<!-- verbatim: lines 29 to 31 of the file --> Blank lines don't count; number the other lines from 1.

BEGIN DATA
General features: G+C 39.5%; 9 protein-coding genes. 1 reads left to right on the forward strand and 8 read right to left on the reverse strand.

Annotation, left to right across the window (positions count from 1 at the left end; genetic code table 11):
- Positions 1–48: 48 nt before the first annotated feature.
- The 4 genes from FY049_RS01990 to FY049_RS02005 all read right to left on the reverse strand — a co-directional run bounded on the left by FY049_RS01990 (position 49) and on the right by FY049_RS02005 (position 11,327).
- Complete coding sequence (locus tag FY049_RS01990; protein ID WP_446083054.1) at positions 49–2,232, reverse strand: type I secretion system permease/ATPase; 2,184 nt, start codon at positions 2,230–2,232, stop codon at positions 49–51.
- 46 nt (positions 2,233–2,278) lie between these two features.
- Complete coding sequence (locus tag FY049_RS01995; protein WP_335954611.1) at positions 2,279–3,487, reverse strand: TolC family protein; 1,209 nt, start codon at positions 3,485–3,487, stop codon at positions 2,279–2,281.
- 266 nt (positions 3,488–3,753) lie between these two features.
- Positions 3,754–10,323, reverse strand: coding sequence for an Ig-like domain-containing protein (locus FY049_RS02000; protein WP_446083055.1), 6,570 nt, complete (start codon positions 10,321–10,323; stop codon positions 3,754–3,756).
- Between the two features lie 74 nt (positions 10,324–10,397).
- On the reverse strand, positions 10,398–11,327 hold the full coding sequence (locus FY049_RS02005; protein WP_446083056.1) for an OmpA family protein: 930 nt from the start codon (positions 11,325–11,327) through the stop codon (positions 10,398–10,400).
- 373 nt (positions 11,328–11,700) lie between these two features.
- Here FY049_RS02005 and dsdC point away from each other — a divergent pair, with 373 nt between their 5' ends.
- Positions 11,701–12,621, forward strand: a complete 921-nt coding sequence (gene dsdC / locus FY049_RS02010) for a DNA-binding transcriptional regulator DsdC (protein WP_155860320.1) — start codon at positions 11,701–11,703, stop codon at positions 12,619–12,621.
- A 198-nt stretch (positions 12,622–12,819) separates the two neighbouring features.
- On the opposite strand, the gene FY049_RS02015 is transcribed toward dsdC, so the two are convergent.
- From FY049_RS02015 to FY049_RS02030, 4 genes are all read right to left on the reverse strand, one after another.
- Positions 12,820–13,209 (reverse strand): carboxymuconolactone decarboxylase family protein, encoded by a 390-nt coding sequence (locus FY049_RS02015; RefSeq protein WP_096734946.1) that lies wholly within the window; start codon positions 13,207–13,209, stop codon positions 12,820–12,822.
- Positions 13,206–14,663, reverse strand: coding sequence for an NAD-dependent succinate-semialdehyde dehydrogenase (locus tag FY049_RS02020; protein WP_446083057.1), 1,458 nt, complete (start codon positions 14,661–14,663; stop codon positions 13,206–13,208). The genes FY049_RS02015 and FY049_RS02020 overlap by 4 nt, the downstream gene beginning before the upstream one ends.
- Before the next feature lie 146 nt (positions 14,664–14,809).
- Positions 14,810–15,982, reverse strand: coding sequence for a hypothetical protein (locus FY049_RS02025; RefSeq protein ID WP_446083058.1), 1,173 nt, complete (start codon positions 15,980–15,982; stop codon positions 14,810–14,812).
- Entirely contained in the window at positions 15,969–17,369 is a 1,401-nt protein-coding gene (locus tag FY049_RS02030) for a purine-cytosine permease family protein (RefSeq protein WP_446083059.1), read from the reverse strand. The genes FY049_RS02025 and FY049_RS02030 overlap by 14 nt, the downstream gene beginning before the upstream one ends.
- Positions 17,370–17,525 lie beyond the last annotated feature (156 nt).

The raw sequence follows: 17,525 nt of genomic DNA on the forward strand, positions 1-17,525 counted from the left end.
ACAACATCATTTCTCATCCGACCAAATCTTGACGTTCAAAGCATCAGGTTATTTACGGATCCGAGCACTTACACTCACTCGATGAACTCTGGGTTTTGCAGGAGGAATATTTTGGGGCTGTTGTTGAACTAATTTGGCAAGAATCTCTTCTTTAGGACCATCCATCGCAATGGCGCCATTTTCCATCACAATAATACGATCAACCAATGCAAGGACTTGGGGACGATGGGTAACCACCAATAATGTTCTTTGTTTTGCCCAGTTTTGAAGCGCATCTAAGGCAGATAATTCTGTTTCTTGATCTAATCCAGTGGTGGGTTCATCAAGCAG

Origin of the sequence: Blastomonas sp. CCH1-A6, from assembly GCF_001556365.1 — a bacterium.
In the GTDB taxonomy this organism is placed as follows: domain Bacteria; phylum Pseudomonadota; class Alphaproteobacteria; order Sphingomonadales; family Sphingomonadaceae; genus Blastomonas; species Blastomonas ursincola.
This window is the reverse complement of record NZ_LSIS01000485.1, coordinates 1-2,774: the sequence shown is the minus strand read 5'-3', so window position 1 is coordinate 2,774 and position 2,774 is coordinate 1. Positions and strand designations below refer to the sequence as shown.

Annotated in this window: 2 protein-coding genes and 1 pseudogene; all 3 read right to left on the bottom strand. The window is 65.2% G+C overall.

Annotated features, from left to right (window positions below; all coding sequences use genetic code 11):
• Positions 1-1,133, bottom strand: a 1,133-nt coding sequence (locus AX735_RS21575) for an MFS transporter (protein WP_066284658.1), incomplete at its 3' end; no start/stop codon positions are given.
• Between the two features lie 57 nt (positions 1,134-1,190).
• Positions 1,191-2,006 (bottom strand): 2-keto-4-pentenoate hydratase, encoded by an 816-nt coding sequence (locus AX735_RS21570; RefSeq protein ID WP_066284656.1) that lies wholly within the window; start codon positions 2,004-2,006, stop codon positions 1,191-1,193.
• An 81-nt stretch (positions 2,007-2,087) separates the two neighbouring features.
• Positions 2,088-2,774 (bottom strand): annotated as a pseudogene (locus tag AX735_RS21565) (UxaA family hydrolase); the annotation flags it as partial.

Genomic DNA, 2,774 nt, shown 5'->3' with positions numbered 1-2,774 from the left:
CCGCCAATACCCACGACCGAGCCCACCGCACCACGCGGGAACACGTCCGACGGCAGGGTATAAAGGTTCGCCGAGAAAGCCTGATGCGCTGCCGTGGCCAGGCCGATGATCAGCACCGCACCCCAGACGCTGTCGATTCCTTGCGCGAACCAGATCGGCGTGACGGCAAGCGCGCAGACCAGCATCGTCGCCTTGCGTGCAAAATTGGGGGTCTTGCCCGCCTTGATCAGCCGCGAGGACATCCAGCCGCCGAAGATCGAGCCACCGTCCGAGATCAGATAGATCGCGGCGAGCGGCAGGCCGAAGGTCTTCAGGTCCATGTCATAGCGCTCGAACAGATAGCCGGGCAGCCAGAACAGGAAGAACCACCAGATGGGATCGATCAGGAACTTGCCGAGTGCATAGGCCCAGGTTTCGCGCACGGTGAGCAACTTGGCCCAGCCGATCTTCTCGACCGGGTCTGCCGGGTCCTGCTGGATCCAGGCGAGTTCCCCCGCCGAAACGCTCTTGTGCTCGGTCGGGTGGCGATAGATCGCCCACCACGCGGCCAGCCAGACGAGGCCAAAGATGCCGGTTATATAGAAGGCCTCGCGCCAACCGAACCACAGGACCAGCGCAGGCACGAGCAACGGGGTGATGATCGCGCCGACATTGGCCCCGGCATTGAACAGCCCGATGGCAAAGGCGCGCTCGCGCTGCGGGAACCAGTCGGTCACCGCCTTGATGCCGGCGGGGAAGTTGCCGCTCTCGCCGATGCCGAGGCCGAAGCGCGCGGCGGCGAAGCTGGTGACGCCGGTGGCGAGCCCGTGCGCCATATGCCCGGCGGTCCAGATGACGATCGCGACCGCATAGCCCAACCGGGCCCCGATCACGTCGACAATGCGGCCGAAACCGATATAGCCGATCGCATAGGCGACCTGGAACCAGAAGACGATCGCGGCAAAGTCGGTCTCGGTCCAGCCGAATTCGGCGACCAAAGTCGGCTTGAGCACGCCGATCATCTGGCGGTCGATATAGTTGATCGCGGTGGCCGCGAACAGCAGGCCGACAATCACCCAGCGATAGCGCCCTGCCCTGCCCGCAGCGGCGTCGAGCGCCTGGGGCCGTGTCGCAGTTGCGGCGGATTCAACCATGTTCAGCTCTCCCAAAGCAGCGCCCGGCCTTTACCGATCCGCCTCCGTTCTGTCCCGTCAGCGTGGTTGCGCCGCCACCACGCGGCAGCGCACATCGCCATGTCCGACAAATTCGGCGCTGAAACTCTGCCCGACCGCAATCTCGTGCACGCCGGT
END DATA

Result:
Annotated in this window: 2 protein-coding genes and 1 pseudogene; all 3 read right to left on the bottom strand. The window is 65.2% G+C overall.

Annotated features, from left to right (window positions below; all coding sequences use genetic code 11):
• Positions 1-1,133, bottom strand: a 1,133-nt coding sequence (locus AX735_RS21575) for an MFS transporter (protein WP_066284658.1), incomplete at its 3' end; no start/stop codon positions are given.